Handle criticism by the lapels
Reader question: “What should I do when someone criticizes my writing? This hurts!”
Nothing hurts more than criticism for a Creative. If you are sensitive because of additional reasons, such as Asperger’s or surviving abuse, that makes it even harder. If your attacker (and that is what they seem to be) were to slash you a few times with a straight razor and dump a bucket of rubbing alcohol on you… yeah, that would be about how much criticism stings.
Experts advise “develop a thick skin” as the way to handle criticism. That is so cliché. And just how does one go about doing that? There are all these “pie-in-the-sky” platitudes about writing, and people aren’t telling new writers exactly HOW to do the things they’re telling them to do. I’m not here to tell you “you should” do this or that. I’m just here to help people who write or want to write, by giving the real deal, things that are actually useful. I hate BS, and that’s what so many resources on writing are full of.
No one’s writing is going to be liked by everyone, no matter how famous or skilled the writer is. So, yes, some people are going to dislike it and complain about what you write. Does that mean the way you should handle criticism is to ignore those people? No. Well, some people you should ignore. But most people, most criticism… Don’t ignore it. Neither should you wallow in it.
I think there is often some truth to a critical remark. Some truth. That doesn’t mean they’re right. It doesn’t mean your writing is horrible, and it certainly doesn’t mean you’re horrible. It means that there MIGHT be some part of it that is true. If you are wise, if you want to improve your writing and continue to get better (and we all should, even the millionaire writers in our ranks), then finding that nugget of truth is a good thing to do. Just be sure you don’t break your metal detector in the process.
Here are a couple of approaches you might want to try out as ways to handle criticism.
Step back emotionally, grab a drink, and look at the piece as if you’re just a reader. It’s just a book (article, etc.) you came across at the library one day and you thought you’d pick it up and look it over. What do you think of it? What is missing that might make things clearer to the reader? What could the creator have done better? How would you do it if you were the writer? (It’s a sneaky little thing to do to your brain, there, but it can work, and it can work well.)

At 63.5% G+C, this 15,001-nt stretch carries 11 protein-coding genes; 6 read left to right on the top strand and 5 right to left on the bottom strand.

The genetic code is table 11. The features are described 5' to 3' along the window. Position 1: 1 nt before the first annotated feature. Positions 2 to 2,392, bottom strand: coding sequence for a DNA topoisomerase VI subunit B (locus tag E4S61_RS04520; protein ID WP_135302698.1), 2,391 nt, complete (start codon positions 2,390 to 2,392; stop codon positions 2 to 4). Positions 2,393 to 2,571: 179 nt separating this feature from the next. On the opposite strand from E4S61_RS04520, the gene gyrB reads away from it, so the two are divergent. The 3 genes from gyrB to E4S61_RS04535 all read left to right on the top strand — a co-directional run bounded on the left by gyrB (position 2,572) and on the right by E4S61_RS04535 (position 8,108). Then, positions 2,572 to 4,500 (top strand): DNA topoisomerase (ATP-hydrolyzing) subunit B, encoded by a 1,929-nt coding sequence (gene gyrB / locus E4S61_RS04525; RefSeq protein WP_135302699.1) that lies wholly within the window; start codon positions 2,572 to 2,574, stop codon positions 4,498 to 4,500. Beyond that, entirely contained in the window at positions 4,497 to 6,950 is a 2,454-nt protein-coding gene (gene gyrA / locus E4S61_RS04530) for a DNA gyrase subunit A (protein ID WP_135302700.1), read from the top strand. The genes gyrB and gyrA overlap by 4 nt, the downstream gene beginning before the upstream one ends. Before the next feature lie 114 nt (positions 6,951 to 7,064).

Another way to handle criticism:
Get emotional. Vent. Rant. Rave. Cuss (if that’s your thing. It’s my thing. God forgive my potty mouth). Yell at God. Give the critic a piece of your mind as you scream it to the air (and that’s where it should stop, in the air). Tell them why they’re wrong, completely and totally wrong.
Then, progress to, “Okay, maybe you’re the teensiest bit right. If you WERE the teensiest bit right, it would be about…” and say what they might be right about. Make a list. Then let it go and forget about it for a while. When I say “for a while,” how long that is really depends on you.
Verbally abusive email
The worst, most abusive and scathing email I ever got took me years to be able to handle well. It wasn’t about my writing (that was about the only thing they still admitted that I do well), but the same process applies.
For three days after reading it the first time, I was shell-shocked from being betrayed beyond belief. Lies. Just damned lies. I reread it a few days later, and admitted that okay, maybe one percent of what they’d said had some merit. I let it sit. I read it again a few weeks later, and okay, maybe 5% is applicable, and that’s it. It stayed that way for a while. A year after that: okay, I can see how they believe what they wrote, though they are insane (no, really, guys, they are). More than three years after that nasty email came, I think there is a little truth (50% truth?) to about half of the claims they made. I can see it from their perspective and see why they said those things.
Grain of truth in criticism
So, to do the math on that…1/2 of 1/2 is 1/4. One fourth of what they said has merit. That’s not very much, BUT I’m not going to toss out that 1/4 of the email with the rest of the thing just because 3/4 of it is horse apples. That 25% could and has made me a better person. What they intended for evil has been used for good.
So after you’ve let that criticism sit and cure a while, take another look at it, and see where else they might have been just the tiniest bit right. Write it down. After you’ve done this as many times as you feel the need, then take a look at it with an eye to revision. Incorporate the changes your critics were so kind to hand you, even though it was presented in a pile of donkey donuts.